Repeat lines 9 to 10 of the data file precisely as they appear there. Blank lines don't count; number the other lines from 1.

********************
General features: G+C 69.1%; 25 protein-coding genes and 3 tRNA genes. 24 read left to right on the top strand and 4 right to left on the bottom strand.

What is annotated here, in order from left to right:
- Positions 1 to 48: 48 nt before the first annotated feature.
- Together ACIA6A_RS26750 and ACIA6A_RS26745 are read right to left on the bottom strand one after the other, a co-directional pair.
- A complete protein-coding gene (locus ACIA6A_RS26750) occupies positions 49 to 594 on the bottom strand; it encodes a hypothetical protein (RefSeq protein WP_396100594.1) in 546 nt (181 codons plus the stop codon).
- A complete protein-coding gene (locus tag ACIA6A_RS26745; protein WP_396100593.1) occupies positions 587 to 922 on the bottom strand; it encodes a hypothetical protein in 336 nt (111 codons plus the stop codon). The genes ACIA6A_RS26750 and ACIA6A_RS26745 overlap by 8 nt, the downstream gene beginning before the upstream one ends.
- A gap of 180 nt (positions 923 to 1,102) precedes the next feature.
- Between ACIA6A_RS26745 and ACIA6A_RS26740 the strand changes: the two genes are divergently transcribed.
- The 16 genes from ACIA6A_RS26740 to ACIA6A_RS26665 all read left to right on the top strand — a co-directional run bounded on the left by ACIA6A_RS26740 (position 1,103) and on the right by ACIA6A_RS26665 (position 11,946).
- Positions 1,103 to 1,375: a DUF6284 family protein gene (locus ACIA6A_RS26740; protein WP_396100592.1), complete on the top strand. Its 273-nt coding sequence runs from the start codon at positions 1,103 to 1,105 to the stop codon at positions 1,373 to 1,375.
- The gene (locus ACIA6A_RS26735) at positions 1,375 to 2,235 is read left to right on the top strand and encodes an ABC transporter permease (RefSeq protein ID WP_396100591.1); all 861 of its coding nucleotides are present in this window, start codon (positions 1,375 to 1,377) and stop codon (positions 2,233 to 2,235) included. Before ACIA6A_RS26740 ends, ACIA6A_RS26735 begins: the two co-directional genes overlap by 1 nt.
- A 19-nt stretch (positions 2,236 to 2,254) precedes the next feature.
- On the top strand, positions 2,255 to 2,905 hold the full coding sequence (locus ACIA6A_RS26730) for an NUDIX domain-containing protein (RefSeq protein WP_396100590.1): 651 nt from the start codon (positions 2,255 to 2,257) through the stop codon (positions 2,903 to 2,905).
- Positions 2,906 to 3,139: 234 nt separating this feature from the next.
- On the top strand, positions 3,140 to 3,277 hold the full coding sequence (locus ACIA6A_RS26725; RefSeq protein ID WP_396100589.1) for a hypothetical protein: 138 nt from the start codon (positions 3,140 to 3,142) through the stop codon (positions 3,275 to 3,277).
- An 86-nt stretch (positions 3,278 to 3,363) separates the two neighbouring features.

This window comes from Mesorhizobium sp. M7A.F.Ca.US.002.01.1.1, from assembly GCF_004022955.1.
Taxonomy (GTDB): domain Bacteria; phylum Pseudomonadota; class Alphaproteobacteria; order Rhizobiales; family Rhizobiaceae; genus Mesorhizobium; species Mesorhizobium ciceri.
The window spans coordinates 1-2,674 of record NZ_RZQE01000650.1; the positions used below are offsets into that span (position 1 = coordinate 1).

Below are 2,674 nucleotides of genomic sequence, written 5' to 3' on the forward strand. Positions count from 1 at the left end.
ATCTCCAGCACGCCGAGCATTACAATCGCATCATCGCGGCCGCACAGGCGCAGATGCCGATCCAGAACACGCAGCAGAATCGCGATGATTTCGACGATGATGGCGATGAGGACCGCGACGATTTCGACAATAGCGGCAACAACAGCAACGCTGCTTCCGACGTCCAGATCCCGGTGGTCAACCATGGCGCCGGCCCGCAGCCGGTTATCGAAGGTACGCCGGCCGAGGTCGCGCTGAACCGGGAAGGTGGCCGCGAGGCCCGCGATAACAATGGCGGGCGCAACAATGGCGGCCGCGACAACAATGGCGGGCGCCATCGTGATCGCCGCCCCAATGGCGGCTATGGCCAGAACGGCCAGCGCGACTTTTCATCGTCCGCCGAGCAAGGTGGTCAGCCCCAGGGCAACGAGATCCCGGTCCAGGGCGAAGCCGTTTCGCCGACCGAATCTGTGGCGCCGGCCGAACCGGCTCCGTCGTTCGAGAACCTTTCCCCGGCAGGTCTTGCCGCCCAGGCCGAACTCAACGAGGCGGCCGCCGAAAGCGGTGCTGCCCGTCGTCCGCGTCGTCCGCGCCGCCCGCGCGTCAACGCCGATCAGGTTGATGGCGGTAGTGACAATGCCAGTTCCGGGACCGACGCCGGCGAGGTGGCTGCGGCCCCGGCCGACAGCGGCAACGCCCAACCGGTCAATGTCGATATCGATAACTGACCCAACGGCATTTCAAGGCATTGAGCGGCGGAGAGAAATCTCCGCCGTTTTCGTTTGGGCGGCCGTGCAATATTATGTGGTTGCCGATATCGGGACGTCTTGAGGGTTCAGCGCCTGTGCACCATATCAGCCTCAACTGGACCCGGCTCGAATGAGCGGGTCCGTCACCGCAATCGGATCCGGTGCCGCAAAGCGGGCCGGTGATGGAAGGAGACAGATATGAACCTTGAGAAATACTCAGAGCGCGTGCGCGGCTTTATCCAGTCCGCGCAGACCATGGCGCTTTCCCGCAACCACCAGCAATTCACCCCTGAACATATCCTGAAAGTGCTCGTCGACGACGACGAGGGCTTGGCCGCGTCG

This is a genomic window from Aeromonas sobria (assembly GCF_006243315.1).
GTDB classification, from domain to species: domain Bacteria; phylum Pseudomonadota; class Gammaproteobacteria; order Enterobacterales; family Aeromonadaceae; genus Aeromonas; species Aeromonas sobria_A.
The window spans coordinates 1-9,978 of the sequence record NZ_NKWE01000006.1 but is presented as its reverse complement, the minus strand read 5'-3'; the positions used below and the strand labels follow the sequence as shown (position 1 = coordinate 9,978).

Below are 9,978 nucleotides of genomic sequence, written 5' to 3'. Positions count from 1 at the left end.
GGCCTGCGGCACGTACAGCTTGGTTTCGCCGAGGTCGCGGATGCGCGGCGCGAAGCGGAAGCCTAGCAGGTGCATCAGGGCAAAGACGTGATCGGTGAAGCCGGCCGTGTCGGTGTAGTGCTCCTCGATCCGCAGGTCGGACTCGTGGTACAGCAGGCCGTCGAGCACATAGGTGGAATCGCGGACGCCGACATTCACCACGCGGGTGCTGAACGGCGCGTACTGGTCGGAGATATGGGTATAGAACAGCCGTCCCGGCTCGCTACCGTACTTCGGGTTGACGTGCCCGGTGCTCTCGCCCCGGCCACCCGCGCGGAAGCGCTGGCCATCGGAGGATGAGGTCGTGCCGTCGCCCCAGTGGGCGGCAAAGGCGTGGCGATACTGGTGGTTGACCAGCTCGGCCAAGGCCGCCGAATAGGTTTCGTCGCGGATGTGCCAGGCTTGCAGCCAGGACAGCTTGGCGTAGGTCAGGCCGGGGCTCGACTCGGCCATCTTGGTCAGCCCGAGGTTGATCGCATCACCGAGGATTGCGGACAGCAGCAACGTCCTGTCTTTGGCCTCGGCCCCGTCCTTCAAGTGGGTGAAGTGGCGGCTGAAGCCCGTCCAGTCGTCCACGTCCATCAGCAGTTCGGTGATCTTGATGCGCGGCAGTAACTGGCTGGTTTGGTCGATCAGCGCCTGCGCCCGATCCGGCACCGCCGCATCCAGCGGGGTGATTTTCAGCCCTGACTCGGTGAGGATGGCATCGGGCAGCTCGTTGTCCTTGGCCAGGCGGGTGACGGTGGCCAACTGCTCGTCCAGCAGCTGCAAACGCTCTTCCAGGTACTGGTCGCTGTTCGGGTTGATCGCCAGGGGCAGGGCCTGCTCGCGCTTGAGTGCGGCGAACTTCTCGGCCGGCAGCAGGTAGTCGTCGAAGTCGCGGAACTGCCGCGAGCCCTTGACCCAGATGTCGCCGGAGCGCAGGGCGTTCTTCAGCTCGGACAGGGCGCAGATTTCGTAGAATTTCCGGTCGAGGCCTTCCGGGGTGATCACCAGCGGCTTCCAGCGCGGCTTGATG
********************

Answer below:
- The 16 genes from ACIA6A_RS26740 to ACIA6A_RS26665 all read left to right on the top strand — a co-directional run bounded on the left by ACIA6A_RS26740 (position 1,103) and on the right by ACIA6A_RS26665 (position 11,946).
- Positions 1,103 to 1,375: a DUF6284 family protein gene (locus ACIA6A_RS26740; protein WP_396100592.1), complete on the top strand. Its 273-nt coding sequence runs from the start codon at positions 1,103 to 1,105 to the stop codon at positions 1,373 to 1,375.